Says the Flammarion Iconographic Guide: Jurōjin is the god of good luck and longevity. He is very probably of the same origin as his godfather Fukurokuju, with whom he is often confused. Thought to be a great lover of rice wine (sake), he is represented as a small old man with a wide forehead (but narrower than that of Fukurokuju), holding a knobbly staff in the hand, to which the book of knowledge is attached. He is accompanied by a crane, a black deer, or a tortoise. He is sometimes called Rōjinseishi (in Japan) when identified with the Chinese sage Laozi. <end Flammarion quote>

Editor’s Note: Laozi, Laozu, Lao-tsu, Rōshi, or Laocius, the founder and "old boy" of Chinese Taoism. Pronounced Rōjin 老人 (Rojin, Roujin) in Japan.

Chiba Reiko, author of The Seven Lucky Gods of Japan (1966): Her book says both Jurōjin and Fukurokuju are often depicted in artwork accompanied by a deer, and are thus easily confused. However, Jurōjin’s deer is typically black in color. In China, she says, deer are considered wise, and the older they become, the wiser they become. This is depicted in artwork by color -- a 1000-year-old deer is blue, a 1500-year-old deer is white, and a 2000-year-old deer is black. She also says that devotees who offer Jurōjin a drink are rewarded by Jurōjin, who taps his head and gives them part of his wisdom. Chiba relates a story about Jurōjin’s love of alcohol. He was once invited to a feast given by the emperor, and told he could drink as much wine as he desired. According to this Chinese tale, he consumed one koku (nearly 40 gallons of wine) that night, but was completely sober the next day when he presented himself to the emperor to offer thanks. He prophesied a long and golden reign for the emperor, and then disappeared in a puff of white mist.   

SOURCES

  • Butsuzō zui 仏像図彙 (Illustrated Compendium of Buddhist Images). Published in 1690 (Genroku 元禄 3). A major Japanese dictionary of Buddhist iconography. Hundreds of black-and-white drawings, with deities classified into categories based on function and attributes. For an extant copy from 1690, visit the Tokyo Metropolitan Central Library. An expanded version, known as the Zōho Shoshū Butsuzō-zui 増補諸宗仏像図彙 (Enlarged Edition Encompassing Various Sects of the Illustrated Compendium of Buddhist Images), was published in 1783. View a digitized version (1796 reprint of the 1783 edition) at the Ehime University Library. Modern-day reprints of the expanded 1886 Meiji-era version, with commentary by Ito Takemi (b. 1927), are also available at this online store (J-site). In addition, see Buddhist Iconography in the Butsuzō-zui of Hidenobu (1783 enlarged version), translated into English by Anita Khanna, Jawaharlal Nehru University, New Delhi, 2010.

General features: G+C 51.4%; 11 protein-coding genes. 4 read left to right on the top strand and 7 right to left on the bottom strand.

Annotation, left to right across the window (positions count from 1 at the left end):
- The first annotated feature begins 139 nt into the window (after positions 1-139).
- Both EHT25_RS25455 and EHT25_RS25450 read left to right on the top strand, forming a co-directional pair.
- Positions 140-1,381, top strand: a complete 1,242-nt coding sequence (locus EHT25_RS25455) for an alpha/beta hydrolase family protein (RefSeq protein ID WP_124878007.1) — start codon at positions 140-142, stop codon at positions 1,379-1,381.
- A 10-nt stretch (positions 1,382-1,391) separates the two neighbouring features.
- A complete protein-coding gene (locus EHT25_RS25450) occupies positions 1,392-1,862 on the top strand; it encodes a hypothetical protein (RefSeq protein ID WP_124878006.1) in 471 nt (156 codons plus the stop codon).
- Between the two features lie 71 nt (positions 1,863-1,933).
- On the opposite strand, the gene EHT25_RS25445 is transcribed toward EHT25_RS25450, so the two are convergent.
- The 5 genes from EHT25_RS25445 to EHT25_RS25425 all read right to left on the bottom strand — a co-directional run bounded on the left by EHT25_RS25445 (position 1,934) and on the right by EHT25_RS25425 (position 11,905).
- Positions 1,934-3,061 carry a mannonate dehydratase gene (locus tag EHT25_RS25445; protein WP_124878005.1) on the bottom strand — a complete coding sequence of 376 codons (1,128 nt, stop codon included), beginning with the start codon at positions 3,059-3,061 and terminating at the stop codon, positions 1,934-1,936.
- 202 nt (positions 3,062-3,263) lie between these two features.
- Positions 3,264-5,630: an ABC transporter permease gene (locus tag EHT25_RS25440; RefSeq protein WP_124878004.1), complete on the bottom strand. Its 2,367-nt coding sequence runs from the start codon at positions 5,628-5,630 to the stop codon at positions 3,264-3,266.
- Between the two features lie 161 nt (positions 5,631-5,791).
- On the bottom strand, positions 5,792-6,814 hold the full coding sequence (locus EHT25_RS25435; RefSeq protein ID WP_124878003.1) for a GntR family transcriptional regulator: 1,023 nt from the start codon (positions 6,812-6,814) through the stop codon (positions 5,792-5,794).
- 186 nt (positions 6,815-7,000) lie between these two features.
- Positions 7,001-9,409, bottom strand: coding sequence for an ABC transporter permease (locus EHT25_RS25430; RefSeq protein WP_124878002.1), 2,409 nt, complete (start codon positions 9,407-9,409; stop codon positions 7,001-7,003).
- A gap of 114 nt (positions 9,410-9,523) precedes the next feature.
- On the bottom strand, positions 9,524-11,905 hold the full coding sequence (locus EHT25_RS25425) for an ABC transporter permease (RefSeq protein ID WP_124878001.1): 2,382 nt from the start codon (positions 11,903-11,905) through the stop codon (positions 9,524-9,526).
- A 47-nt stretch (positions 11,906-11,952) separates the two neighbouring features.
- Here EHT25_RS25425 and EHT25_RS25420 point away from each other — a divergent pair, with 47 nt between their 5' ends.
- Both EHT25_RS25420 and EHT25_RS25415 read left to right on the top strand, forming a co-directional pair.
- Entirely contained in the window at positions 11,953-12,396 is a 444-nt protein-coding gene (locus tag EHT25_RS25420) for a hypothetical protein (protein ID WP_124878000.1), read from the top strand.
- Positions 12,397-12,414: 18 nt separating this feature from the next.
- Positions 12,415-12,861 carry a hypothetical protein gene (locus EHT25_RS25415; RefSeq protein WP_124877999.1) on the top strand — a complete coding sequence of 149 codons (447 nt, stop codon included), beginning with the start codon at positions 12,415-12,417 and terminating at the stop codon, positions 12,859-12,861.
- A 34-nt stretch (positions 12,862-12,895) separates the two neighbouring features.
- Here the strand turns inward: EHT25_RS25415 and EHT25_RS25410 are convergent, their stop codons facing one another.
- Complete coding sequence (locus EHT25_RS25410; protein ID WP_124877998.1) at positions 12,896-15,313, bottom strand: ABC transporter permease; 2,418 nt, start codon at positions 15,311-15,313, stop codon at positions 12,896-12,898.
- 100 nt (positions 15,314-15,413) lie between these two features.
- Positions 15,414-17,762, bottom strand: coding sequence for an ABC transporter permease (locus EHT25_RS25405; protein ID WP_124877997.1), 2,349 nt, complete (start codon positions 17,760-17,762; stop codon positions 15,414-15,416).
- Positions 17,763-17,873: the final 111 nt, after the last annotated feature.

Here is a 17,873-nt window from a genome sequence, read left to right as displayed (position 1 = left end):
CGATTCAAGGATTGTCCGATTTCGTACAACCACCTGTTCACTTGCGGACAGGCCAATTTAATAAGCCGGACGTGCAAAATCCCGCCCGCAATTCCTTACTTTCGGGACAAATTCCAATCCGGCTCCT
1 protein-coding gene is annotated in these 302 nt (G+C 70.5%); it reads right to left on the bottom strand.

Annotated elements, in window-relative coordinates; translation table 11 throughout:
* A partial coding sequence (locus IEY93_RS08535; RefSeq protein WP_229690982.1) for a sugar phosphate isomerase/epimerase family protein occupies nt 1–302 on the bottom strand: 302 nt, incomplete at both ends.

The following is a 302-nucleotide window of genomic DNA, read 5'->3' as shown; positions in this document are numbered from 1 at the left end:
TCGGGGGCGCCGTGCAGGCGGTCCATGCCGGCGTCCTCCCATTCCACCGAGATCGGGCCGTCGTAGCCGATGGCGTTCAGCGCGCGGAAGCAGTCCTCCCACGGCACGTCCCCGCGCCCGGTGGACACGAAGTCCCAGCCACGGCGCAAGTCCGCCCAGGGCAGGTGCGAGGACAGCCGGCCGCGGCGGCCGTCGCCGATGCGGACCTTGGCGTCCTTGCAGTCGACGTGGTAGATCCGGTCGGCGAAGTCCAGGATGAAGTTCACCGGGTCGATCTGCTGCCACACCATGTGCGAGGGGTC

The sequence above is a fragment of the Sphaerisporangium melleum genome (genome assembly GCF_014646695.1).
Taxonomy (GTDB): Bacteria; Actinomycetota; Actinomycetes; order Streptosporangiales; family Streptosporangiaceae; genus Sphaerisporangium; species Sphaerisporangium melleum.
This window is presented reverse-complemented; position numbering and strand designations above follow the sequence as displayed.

• JAANUS. Japanese Architecture and Art Net Users System. A wonderful online dictionary compiled by the late Dr. Mary Neighbour Parent. It covers both Buddhist and Shinto deities in great detail. Over 8,000 entries. Written in English, yet presenting all key terms in Japanese.
     
  • Buddhism (Flammarion Iconographic Guides), by Louis Frederic, Printed in France, ISBN 2-08013-558-9, First published 1995. A highly illustrated volume, with special significance to those studying Japanese Buddhist iconography. Includes many of the myths and legends of mainland Asia as well, but its special strength is in its coverage of the Japanese tradition. Hundreds of accompanying images/photos, both B&W and color. Frederic uses many images from the Butsuzō zui (see prior entry)
     
  • Essentials of Buddhist Images: A Comprehensive Guide to Sculpture, Painting, and Symbolism. By Kodo Matsunami. Paperback; first English edition March 2005; published by Omega-Com. Matsunami (born 1933) is a Jōdo-sect 浄土 monk, a professor at Ueno Gakuen University, and chairperson of the Japan Buddhist Federation. He received the government's Medal of Honor (褒章 hōshō), Blue Ribbon, for his achievements in public service. Says Matsunami: “Bishamonten protects from disaster and bodily harm. Daikoku satisfies the deisre for food. Benzaiten represents sexual desire. Hotei brings laughter, and Ebisu grants wealth.
     
  • Tobifudo Deity Dictionary. Ryūkozan Shōbō-in Temple 龍光山正寶院 (Tokyo). Tendai Sect. Jump to its Jurojin page.
     
  • The Seven Lucky Gods of Japan, by Chiba Reiko. Charles E. Tuttle Co., 1966. Pages 35-38.
     
  • UCLA Center for East Asian Studies, Educational Resources from teacher Samantha Wohl, Palms Middle School, Summer 2000. See Wohl’s Materials List (based on Chiba Reiko’s book).